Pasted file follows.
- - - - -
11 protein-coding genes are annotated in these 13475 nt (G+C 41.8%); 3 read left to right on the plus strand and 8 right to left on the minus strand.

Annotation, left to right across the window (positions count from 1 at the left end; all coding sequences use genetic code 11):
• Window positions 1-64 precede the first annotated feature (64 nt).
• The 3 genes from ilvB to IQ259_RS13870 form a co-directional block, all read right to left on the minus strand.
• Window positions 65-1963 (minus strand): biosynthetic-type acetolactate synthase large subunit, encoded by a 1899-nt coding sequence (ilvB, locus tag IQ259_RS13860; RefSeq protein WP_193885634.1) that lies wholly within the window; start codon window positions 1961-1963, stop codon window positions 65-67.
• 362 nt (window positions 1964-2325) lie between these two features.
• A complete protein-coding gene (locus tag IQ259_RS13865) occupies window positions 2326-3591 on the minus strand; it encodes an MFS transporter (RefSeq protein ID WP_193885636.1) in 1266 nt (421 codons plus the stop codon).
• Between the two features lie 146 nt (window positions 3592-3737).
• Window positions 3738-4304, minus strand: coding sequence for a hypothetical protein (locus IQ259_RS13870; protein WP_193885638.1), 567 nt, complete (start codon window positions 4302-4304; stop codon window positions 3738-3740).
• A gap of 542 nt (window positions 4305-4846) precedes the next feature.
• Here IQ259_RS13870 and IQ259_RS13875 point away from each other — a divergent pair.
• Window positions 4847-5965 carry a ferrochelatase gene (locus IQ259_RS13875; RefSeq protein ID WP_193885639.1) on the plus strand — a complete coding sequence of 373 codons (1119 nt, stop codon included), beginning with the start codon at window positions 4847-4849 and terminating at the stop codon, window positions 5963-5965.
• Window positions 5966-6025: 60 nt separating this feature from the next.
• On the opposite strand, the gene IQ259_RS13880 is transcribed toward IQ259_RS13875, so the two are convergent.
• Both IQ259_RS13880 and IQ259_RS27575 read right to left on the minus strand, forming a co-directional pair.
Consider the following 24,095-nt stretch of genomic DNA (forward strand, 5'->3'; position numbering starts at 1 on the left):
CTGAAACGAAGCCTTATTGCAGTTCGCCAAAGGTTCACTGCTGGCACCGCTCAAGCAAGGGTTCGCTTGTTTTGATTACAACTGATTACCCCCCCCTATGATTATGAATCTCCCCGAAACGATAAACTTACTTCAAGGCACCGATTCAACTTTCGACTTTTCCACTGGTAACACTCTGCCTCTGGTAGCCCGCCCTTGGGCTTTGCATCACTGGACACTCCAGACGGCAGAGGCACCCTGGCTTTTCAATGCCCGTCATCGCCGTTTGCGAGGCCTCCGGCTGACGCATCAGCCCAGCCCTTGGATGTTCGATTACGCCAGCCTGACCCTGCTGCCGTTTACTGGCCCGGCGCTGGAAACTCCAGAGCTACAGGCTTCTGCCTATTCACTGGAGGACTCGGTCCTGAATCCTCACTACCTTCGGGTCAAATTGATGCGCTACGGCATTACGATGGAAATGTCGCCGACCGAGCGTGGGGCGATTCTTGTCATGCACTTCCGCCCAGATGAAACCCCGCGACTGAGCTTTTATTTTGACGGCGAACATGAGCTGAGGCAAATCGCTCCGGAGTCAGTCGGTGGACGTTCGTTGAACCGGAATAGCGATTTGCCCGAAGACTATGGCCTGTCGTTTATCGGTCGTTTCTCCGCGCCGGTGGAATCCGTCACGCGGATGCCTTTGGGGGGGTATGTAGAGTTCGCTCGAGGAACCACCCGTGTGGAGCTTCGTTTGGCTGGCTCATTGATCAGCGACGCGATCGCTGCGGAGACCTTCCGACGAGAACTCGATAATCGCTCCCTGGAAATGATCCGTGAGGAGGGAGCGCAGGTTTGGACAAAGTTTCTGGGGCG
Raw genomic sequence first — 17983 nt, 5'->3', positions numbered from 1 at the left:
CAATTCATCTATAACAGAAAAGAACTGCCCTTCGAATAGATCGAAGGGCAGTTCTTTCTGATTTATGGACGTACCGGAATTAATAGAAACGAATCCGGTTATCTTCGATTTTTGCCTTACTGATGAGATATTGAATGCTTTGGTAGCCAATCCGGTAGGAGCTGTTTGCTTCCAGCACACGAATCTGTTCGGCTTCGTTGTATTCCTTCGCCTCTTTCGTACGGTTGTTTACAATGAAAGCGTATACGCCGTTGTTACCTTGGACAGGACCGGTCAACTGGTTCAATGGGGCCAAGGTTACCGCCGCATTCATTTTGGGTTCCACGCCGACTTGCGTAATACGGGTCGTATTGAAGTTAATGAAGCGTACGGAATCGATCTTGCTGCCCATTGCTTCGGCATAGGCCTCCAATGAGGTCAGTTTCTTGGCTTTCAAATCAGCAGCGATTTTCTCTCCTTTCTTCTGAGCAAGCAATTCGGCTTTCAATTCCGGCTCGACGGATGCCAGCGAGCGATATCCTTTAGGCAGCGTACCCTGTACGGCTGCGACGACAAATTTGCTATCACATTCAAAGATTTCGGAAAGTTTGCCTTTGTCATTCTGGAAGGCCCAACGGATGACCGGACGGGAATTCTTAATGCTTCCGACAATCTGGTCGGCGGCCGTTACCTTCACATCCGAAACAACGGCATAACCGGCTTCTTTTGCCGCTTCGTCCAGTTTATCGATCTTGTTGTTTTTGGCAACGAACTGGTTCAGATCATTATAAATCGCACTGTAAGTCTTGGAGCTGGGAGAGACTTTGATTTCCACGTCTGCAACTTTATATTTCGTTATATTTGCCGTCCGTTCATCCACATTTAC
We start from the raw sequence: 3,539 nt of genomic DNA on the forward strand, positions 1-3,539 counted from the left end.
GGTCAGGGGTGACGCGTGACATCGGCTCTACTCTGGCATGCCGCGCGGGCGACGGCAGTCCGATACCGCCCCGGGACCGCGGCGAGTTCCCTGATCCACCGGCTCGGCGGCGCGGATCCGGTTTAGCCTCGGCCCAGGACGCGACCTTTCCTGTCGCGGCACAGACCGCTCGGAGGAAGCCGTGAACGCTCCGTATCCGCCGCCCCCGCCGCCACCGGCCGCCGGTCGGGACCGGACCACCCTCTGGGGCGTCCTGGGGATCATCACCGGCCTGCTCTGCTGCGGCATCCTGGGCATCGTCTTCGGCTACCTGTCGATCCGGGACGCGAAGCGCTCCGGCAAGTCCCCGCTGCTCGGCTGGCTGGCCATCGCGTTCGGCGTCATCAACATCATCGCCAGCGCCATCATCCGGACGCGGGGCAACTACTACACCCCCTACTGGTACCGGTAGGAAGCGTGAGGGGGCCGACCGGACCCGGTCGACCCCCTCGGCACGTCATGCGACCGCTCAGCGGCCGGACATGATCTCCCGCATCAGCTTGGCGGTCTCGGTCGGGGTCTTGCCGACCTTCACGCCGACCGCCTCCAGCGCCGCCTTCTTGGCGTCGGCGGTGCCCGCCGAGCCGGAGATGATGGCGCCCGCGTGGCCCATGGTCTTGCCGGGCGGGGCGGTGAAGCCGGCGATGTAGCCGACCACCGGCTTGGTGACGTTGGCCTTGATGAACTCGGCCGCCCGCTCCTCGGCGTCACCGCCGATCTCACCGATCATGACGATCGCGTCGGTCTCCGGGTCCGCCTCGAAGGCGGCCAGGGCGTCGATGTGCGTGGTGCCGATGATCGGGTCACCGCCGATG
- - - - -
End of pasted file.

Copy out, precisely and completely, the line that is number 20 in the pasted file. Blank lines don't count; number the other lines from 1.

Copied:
We start from the raw sequence: 3,539 nt of genomic DNA on the forward strand, positions 1-3,539 counted from the left end.